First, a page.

Scotland's two leading higher education unions have clashed over the future of pay bargaining after devolution.
Delegates from the two unions attended a "People's Assembly on Education", called by the Scottish National Party to inform its education policy-making in the run-up to the new Scottish Parliament.
Ian McKay, assistant secretary of the Educational Institute of Scotland, said the parliament offered the chance of Scotland-wide pay negotiations, with all institutions joining the bargaining arrangements in place for Scotland's new universities.
But he claimed that the Association of University Teachers had the "strange policy" of shifting the new universities into a United Kingdom bargaining system.
David Bleiman, AUT assistant general secretary, said it was a sensitive time as the review committee investigating pay and conditions across the UK had not completed its work.
However, AUT Scotland believes that there should be a UK-wide approach to pay bargaining to safeguard job opportunities as Scottish pay and conditions for academic and related staff would have to be competitive.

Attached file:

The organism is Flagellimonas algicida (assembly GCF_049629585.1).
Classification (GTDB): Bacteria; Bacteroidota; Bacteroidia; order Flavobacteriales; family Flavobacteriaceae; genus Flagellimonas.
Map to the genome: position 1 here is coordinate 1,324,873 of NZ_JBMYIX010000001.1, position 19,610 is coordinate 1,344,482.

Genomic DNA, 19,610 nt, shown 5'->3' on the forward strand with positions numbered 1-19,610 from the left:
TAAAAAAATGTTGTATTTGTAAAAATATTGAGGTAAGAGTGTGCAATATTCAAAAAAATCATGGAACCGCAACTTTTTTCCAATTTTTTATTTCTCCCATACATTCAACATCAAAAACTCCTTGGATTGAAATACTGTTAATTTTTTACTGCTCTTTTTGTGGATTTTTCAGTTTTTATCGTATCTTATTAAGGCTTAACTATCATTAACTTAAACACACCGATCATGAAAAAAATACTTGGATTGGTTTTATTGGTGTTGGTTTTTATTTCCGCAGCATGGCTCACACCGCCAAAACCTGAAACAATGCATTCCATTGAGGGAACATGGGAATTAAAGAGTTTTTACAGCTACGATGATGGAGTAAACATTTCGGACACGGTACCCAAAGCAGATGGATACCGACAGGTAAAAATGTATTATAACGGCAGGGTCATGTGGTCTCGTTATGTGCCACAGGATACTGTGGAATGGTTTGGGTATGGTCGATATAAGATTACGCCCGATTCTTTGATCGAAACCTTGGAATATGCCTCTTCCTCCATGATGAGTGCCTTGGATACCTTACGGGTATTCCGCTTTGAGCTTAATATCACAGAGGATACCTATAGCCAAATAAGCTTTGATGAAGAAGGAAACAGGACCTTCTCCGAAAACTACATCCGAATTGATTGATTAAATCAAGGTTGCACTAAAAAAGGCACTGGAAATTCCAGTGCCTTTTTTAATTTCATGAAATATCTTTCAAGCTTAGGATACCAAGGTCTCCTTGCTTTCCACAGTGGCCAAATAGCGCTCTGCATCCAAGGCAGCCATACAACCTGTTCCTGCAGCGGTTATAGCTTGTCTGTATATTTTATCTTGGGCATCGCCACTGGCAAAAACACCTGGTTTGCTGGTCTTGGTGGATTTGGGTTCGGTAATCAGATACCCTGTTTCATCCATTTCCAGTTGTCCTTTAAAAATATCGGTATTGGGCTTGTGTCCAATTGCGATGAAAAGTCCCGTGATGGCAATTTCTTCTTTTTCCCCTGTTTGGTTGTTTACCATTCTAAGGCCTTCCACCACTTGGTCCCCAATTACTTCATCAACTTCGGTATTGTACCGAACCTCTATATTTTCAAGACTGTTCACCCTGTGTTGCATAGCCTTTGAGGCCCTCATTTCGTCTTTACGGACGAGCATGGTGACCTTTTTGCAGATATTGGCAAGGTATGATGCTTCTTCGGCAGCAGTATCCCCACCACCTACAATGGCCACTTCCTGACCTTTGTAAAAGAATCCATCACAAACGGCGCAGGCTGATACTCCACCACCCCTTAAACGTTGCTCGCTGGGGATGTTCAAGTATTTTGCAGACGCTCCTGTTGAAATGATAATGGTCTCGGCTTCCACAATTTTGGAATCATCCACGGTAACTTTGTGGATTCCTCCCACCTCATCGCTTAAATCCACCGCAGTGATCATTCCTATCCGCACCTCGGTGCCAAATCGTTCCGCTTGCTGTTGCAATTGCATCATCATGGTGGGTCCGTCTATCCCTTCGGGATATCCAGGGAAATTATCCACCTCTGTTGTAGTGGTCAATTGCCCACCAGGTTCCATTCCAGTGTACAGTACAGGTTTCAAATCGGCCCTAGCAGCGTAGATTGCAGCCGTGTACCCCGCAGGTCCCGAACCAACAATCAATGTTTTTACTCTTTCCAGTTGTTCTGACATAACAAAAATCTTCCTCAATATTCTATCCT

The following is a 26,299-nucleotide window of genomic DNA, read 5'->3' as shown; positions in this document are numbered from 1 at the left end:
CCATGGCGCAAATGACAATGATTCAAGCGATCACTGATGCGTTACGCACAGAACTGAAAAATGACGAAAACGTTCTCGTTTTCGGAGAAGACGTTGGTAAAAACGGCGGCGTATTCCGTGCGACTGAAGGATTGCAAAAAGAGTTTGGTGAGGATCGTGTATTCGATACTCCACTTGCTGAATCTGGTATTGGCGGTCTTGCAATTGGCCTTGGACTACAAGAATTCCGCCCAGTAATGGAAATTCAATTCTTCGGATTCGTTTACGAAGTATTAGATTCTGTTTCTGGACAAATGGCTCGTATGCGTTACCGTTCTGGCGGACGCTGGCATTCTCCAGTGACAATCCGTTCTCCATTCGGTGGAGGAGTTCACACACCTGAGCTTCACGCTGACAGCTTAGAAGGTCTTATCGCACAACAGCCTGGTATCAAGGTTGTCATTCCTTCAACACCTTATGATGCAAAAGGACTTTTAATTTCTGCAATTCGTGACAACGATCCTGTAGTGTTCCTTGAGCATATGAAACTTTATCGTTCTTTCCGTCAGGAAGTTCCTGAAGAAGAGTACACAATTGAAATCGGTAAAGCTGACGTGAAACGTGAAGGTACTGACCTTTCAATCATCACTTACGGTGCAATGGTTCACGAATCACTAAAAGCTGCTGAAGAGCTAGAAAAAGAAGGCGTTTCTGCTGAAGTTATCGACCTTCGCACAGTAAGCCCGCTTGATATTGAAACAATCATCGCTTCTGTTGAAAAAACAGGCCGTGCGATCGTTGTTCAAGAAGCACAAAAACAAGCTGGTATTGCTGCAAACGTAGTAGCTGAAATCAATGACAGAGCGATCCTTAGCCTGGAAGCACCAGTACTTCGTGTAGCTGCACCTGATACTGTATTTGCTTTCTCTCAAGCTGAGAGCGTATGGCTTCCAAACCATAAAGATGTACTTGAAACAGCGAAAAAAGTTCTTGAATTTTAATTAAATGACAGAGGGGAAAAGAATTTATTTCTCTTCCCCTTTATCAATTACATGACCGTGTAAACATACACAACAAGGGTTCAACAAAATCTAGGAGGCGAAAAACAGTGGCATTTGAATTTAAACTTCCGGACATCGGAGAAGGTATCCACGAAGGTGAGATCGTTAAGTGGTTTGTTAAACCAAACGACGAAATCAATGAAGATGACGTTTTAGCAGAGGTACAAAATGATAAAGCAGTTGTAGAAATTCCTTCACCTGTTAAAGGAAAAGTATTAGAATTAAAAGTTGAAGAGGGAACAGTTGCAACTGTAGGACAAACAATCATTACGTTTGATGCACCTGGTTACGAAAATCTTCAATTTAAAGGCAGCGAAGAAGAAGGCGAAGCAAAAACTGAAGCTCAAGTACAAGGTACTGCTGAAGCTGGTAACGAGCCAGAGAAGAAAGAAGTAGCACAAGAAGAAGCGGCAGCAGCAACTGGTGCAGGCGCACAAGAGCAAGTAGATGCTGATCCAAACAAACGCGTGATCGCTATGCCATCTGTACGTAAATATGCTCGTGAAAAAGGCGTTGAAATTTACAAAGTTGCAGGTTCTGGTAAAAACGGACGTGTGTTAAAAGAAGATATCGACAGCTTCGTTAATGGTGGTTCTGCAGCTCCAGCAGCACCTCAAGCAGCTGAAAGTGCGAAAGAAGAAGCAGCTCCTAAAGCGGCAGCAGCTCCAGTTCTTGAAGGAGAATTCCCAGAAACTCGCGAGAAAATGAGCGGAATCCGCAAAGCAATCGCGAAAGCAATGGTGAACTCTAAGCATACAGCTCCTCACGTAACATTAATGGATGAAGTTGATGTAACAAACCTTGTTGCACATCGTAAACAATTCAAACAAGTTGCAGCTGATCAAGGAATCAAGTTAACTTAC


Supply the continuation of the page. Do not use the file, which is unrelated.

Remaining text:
Mr Bleiman said: "The review committee will report at an extremely interesting time, possibly just before the Scottish election campaign gets into full swing. The AUTS will certainly look at what it recommends and look at the political context.
But Mr McKay said later: "I am surprised that the AUT feels that the current Scottish system of pay bargaining in the new universities is not sufficient to attract the quality of teaching staff we want for our Scottish education system in the future."
The EIS was very happy with the standard of academic staff in institutions such as Napier and Paisley universities, Mr McKay said. "We feel that rather than be an adjunct to a UK system, Scottish pay bargaining should be a matter for the Scottish parliament, to allow us to continue to attract high-quality personnel to our 'jewel in the crown'."
Nicola Surgeon, the SNP's education spokesperson, said the party wants an education committee with a tertiary sub-committee.
4 newsThe Times HigherJdecember 11J1998 Neil turner